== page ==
SEP 15-21: Radio 4/DJ Vadim live, Manhattan Mondaze, Circle of Light, Renewable Brooklyn
SEP 8-14: Central Park Film Festival, Roger (Daltrey) and me, September 11 Revisited, The Raveonettes/Stellastarr* live, Recording Idiots of America,
SEP1-7: Film Festivities, Party Monster, Keith Moon RIP
AUG 25-31: Punk Planet, Carlsonics, Copyright Protection, Cline Zinfandel, BRMC
AUG 18-24: Black Out Blame Game, John Shuttleworth, British Music mags, Greg Palast, The Thrills live.
AUG 11-17: The New York blackout, Restaurant reviews, The Media as Watchdog, What I Bought On My Holidays
AUG 4-10: Step On again, Shaun W. Ryder, Jack magazine, the BBC, the Weather, Detroit Cobras, football and Rock'n'Roll
JULY 28-AUG 3: De La Guarda, The Rapture, Radio 4, Stellastarr*, Jodie Marsh, A Tale of Two Lions, Hedonism launch photos,
JULY 14-27: Manchester Move Memories, Hedonism is Here, Holiday postcard
JULY 7-13: Chuck Jackson live, Step On, Beverley Beat, British Way of Life
JUNE30-JULY6: David Beckham, Geoffrey Armes, Happy Mondays, Step On at Royale
JUNE 23-29: Ceasars/The Realistics live, weddings and anniversaries, Cabaret laws.
JUNE 9-23: Hell W10, The Clash, Big Audio Dynamite, Nada Surf live, Field Day debacle
JUNE 2-8: Six Feet Under - Over, Field Day, Siren Fest, Crouching Tigher Hidden Cigarette
MAY 19-JUNE 1: Ian McCulloch live, New York's financial woes, Six Feet Under, Hedonism, Tommy Guerrero.
MAY 5-18: Live reviews of The Rapture, De La Soul, Carlsonics, Laptop, The Libertines, Echoboy, The Greenhornes; observations on Chris Coco/The Blue Room, The Apple Music Store, Alan Freed, Phil Spector, The Matrix Reloaded, Rare Earth, Tinnitus and Royale!
APRIL 28-MAY 4: Flaming Lips, Madonna, Bill Maher, The Dixie Chicks, the war
APRIL 21-27: Rotary Connection, War(n) Out, Cocaine Talk
APRIL 14-20: Belated London Musings on Death Disco and CPFC.
APRIL 7-13: London Musings: Madness, Inspiral Carpets, the Affair, the Palace, the Jam
MARCH 31-APRIL 6: Music be the spice of life, London Calling: Ten Observations from the Old Country
MARCH 24-30: Six Foot Under, Peaches/Elefant live, MP Frees and Busted Boy Bands
MARCH 17-23: Röyksopp live, Transmission, Worn-Out War Talk
MARCH 10-16: Live reviews: Stratford 4, Flaming Sideburns, Joe Jackson Band, Linkin Park. Why I Oppose The War (For Now).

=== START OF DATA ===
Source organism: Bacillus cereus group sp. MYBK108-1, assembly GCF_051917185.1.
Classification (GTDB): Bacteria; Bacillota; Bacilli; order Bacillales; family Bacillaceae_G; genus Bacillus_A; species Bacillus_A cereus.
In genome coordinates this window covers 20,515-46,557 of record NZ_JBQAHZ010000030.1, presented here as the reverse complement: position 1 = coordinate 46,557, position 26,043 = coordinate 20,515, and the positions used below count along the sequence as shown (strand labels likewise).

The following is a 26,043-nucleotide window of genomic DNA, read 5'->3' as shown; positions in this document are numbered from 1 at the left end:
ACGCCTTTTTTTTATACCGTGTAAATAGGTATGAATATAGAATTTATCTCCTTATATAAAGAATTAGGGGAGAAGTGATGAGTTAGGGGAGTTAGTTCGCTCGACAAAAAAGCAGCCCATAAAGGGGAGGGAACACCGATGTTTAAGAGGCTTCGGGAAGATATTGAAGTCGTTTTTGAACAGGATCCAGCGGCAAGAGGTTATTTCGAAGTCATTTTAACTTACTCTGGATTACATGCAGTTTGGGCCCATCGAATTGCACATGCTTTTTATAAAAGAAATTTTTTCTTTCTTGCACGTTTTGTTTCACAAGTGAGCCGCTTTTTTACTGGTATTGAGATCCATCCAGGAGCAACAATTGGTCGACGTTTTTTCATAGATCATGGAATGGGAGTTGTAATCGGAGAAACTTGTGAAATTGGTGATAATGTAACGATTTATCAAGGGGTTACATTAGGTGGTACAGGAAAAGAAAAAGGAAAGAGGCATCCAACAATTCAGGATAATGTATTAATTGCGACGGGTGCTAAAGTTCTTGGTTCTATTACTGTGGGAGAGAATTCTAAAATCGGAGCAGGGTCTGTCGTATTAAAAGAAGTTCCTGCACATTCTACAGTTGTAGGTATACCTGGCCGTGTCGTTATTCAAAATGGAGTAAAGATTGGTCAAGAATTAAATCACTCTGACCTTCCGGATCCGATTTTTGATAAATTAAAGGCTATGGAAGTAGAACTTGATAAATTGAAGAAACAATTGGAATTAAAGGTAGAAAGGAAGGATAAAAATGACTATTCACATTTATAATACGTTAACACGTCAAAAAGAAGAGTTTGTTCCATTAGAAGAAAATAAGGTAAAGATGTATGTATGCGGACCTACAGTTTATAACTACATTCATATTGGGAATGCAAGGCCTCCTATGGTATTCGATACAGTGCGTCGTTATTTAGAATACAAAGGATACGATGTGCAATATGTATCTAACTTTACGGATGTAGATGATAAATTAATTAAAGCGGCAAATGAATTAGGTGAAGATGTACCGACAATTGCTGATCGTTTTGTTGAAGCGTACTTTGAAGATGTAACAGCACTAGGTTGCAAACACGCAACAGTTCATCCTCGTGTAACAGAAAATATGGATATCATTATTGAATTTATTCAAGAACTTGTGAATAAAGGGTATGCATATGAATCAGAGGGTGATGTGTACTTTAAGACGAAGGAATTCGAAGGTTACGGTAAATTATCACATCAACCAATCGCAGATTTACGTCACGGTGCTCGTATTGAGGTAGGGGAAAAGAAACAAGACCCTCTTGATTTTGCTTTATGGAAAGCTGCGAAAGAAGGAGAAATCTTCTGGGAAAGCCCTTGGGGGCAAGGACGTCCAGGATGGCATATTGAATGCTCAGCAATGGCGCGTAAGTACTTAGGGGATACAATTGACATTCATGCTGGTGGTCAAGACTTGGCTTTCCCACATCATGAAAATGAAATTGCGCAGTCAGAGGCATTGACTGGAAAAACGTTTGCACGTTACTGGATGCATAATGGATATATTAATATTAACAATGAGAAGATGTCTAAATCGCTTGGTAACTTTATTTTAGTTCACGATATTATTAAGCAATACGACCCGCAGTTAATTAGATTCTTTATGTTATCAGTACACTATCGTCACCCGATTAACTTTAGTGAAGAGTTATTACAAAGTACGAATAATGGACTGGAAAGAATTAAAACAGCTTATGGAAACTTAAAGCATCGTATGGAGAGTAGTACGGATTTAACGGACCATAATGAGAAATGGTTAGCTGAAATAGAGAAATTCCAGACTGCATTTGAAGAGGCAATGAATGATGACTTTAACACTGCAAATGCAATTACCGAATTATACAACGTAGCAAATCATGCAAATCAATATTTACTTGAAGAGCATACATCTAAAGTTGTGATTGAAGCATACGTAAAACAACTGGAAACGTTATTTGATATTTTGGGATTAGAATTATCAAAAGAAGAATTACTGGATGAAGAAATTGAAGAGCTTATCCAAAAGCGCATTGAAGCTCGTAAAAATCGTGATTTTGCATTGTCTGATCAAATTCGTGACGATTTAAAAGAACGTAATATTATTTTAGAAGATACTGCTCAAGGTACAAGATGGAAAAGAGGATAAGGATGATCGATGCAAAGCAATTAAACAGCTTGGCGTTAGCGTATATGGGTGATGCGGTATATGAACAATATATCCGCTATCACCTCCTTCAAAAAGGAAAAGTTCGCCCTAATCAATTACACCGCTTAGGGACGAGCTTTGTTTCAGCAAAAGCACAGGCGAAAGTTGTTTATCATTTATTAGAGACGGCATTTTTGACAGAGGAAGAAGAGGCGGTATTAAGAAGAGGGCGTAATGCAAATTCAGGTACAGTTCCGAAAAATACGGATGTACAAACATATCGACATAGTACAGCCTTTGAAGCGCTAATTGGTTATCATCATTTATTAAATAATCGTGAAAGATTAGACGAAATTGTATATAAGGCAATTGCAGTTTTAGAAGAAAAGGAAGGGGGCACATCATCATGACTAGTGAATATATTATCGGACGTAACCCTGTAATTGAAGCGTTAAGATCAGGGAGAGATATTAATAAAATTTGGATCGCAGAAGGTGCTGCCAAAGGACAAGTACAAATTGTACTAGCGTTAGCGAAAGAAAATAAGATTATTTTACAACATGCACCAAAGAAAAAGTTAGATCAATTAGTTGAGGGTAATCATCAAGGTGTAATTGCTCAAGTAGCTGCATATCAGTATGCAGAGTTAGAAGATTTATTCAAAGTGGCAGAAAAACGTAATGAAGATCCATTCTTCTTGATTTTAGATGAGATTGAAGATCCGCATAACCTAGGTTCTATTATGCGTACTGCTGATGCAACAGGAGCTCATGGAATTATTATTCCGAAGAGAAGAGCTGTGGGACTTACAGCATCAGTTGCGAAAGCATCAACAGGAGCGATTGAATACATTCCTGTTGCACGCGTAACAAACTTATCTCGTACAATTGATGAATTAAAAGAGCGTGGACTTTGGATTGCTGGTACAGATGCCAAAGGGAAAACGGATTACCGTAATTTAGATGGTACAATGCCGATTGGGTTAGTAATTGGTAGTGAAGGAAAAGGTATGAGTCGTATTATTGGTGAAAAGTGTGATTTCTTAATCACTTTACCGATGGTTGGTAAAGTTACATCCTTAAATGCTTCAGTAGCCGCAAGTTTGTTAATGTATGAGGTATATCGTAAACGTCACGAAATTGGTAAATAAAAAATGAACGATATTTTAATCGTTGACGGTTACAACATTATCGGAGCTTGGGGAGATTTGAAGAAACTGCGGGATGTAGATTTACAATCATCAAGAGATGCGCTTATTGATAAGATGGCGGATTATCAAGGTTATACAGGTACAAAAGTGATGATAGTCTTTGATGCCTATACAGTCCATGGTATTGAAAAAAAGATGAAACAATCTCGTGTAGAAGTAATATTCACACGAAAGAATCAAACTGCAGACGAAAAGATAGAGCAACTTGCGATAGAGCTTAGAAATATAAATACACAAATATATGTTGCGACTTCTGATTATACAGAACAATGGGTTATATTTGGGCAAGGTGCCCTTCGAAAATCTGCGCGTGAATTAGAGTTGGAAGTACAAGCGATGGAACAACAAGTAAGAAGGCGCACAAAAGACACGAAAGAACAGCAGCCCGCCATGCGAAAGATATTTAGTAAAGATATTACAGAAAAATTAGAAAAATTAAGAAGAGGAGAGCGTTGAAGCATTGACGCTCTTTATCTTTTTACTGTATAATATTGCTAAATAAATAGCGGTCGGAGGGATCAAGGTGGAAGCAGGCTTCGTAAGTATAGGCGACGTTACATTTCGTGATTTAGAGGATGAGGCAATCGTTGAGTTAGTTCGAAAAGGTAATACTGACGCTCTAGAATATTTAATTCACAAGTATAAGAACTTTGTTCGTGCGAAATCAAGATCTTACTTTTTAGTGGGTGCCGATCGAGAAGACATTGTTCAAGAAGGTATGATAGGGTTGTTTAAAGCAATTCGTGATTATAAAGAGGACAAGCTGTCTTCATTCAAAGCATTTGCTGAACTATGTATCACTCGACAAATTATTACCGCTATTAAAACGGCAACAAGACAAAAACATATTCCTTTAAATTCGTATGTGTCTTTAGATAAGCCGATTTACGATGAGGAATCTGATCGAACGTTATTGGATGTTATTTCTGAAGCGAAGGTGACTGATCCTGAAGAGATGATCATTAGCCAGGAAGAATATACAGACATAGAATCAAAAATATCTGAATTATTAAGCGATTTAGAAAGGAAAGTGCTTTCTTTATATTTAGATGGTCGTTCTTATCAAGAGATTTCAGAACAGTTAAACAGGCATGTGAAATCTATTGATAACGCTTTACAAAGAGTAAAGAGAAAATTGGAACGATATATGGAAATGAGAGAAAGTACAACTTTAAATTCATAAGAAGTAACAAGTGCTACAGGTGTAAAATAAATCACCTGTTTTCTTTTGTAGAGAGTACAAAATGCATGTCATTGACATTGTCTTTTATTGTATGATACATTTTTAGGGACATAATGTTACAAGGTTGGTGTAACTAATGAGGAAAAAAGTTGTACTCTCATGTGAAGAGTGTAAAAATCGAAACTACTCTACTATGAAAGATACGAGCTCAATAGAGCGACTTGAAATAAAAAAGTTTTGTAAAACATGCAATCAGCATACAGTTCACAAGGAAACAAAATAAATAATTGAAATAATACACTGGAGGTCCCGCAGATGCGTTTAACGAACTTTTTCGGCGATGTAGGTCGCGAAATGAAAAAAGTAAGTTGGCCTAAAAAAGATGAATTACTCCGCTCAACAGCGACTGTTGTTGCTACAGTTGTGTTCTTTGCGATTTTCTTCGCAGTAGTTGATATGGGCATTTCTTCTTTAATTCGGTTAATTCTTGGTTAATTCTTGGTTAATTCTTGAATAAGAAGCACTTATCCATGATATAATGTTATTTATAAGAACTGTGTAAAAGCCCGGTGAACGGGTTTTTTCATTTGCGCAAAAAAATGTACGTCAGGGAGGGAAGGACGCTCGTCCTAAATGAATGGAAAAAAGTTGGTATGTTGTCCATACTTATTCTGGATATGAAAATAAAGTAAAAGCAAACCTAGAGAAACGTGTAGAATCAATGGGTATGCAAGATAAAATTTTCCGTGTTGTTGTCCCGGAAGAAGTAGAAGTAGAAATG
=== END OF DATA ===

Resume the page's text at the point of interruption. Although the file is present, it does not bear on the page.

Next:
MARCH 3-9: The Pursuit of Happiness, Weekend Players, U.S. Bombs, Al Farooq, A New Pessimism, Brooklyn Half Marathon
FEBRUARY 24-MARCH2: Orange Park, Ali G-Saddam Hussein-Dan Rather-Bill Maher-Jon Stewart TV reviews, Stellastarr*, James Murphy, The Station nightclub fire, the Grammys
FEBRUARY 17-23: Village Voice Poll, Singles Club, Smoke and Fire
FEBRUARY 3-16: Snug, The Face, Pink, Supergrass live, Keith Moon, Phil Spector, Gore Vidal
JANUARY 27-FEBRUARY 2: Communist Chic, Spiritland, Daddy You're A Hero, Keith Moon, State of the Union, CPFC and more on Iraq
JANUARY 20-26: Divisions of Laura Lee, Burning Brides, Words On War, Child Abuse of a Different Kind, Losing My Edge
JANUARY 13-19: Pete Townshend, Pee Wee Herman, South Park and more Pete Townshend
JANUARY 6-12: Interpol in concert, Tony Fletcher's Top 10 Albums and Singles of 2002, More on Joe Strummer and The Clash, Fever Pitch and Bend It Like Beckham.
DECEMBER 31 2002 -JAN 5 2003: A tribute to Joe Strummer, Radio 4 live on New Year's Eve
DECEMBER 16-24:Metro Area, Breakbeat Science, Sting makes Wine, New York Downtown redesigns, Keith Moon anecdotes, Campbell's jokes.
DECEMBER 9-15:Tiswas, pledge drives, The View from Up North
DECEMBER 2-8 MUSINGS CLICK HERE (includes Weekend Players and Snow Lit Piano Bars)
FOR NOVEMBER 25-29 MUSINGS CLICK HERE (includes Joe Hurley, Thanksgiving, Sven Väth, Richie Hawtin)
FOR NOVEMBER 16-24 MUSINGS CLICK HERE (includes Longwave, The Pleased, Get Your War On, Powder, Radio 4, Supreme Beings Of Leisure, Ben Neill, Baldwin Brothers, Thievery Corporation)
FOR NOVEMBER 9-15 MUSINGS CLICK HERE (includes CMJ report including Datsuns, von Bondies and My Favorite, and political Eagles)
FOR NOVEMBER 2-8 MUSINGS CLICK HERE (includes Halloween, the New York Marathon, and British Cuisine)
FOR OCTOBER 26-NOV 1 MUSINGS CLICK HERE (includes live reviews of The Streets, Mooney Suzuki, Sahara Hotnights, Flaming Sideburns, Stellastarr*; Jam Master Jay; Halloween)
FOR OCTOBER 19-25 MUSINGS CLICK HERE (includes Underworld live, Atlantic Avenue antics, Girls and Boys night)
FOR OCTOBER 12-18 MUSINGS CLICK HERE (includes Bali Bombing and stupid editorials, the Electro-Clash festival, VHS Or Beta, Ballboy, Mindless Self Indulgence, 2 Many DJs, Tom Petty, The Streets, pointless stop-the-war e-mails)
FOR OCTOBER 5-11 MUSINGS CLICK HERE (includes Steve Earle and John Walker's Blues, Dreaming Of Britney, Girls Against Boys and Radio 4)